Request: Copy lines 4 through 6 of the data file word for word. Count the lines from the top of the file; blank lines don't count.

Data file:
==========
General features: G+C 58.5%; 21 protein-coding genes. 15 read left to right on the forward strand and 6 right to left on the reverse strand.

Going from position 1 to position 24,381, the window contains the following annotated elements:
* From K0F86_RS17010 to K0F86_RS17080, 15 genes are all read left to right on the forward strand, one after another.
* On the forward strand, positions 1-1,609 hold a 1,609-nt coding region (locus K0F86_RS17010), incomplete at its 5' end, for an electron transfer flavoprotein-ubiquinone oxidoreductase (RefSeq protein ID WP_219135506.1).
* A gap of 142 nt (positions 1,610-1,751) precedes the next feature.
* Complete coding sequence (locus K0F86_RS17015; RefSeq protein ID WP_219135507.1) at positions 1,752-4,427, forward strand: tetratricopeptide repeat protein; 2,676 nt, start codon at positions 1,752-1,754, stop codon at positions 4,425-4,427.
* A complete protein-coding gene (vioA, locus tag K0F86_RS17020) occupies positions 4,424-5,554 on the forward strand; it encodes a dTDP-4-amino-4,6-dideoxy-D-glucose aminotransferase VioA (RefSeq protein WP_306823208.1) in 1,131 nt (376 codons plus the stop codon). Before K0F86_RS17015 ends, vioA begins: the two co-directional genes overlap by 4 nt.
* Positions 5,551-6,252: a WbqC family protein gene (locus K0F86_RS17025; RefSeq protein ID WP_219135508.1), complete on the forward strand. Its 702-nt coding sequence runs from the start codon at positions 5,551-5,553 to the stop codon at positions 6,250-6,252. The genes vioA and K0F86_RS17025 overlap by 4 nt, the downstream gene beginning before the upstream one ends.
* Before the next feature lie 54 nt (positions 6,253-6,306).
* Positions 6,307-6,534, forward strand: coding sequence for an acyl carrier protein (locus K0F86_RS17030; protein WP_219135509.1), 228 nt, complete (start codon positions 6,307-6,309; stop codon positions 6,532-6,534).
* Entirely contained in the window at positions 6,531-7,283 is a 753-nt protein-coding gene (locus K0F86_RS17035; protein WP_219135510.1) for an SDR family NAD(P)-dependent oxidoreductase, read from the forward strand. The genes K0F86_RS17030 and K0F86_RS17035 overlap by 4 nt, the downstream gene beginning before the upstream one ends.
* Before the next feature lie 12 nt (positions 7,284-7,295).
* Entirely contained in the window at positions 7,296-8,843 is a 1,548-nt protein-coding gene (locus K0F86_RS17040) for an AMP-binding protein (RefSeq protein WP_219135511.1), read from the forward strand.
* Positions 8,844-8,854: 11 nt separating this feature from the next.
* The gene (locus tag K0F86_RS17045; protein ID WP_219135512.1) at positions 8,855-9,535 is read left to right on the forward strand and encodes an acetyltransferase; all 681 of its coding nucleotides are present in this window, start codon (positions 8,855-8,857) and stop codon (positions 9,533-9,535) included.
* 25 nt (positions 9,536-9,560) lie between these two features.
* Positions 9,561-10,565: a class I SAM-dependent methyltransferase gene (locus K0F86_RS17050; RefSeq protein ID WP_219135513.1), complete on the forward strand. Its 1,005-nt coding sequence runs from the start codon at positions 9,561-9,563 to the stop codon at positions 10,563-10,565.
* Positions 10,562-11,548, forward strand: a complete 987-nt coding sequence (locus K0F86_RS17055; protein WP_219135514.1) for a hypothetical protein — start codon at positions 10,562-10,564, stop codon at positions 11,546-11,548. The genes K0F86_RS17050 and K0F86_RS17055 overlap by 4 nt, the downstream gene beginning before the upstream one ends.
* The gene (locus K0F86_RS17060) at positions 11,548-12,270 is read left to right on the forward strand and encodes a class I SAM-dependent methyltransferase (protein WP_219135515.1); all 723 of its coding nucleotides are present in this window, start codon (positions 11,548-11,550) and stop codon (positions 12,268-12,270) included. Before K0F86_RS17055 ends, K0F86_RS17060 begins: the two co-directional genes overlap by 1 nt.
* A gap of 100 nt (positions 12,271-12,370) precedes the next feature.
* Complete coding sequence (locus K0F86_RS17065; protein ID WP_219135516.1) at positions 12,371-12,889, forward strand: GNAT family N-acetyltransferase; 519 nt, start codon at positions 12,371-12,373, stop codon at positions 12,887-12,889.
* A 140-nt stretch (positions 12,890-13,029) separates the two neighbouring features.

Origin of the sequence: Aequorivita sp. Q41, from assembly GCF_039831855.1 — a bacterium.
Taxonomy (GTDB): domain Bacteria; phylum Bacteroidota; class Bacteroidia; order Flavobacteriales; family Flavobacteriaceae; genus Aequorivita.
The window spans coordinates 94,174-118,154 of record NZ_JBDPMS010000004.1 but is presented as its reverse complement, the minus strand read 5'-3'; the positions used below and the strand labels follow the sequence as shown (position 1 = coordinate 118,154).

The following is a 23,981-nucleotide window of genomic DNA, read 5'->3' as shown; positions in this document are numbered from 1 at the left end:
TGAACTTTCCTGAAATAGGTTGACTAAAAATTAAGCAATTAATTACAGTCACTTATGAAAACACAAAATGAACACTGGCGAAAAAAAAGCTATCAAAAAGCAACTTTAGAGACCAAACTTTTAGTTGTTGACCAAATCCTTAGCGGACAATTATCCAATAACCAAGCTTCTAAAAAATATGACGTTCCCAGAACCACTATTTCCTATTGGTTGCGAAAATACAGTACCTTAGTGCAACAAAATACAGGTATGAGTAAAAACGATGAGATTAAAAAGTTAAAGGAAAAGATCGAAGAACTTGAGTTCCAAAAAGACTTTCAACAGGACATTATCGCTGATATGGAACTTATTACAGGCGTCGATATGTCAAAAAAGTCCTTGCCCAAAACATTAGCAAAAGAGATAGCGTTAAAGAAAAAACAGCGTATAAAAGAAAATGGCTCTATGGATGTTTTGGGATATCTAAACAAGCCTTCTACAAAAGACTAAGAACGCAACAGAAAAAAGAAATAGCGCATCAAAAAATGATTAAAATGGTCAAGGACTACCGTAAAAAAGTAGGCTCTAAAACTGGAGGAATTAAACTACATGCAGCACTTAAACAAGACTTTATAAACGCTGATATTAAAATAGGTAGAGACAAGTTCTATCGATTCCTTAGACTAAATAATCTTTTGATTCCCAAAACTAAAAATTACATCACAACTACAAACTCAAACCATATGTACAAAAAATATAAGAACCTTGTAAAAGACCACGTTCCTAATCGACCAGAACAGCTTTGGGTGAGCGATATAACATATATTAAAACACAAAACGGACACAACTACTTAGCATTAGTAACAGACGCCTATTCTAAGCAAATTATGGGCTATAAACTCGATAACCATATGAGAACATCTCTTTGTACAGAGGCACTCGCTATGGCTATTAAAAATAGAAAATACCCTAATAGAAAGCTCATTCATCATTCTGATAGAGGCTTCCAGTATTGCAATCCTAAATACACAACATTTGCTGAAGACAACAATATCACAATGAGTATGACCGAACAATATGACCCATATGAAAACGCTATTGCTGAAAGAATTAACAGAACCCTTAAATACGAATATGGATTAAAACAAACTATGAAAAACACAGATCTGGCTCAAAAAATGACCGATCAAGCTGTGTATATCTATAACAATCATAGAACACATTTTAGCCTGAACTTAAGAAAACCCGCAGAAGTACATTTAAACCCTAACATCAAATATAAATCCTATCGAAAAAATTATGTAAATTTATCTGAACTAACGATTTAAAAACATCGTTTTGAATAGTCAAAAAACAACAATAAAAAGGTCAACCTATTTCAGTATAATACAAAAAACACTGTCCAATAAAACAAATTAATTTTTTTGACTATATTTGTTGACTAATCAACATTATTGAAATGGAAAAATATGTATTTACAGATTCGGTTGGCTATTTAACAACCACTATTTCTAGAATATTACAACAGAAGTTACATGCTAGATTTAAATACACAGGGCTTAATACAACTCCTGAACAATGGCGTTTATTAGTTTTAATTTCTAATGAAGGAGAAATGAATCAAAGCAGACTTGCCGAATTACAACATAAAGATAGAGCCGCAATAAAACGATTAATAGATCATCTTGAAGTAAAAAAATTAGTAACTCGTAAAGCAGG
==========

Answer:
* On the forward strand, positions 1-1,609 hold a 1,609-nt coding region (locus K0F86_RS17010), incomplete at its 5' end, for an electron transfer flavoprotein-ubiquinone oxidoreductase (RefSeq protein ID WP_219135506.1).
* A gap of 142 nt (positions 1,610-1,751) precedes the next feature.
* Complete coding sequence (locus K0F86_RS17015; RefSeq protein ID WP_219135507.1) at positions 1,752-4,427, forward strand: tetratricopeptide repeat protein; 2,676 nt, start codon at positions 1,752-1,754, stop codon at positions 4,425-4,427.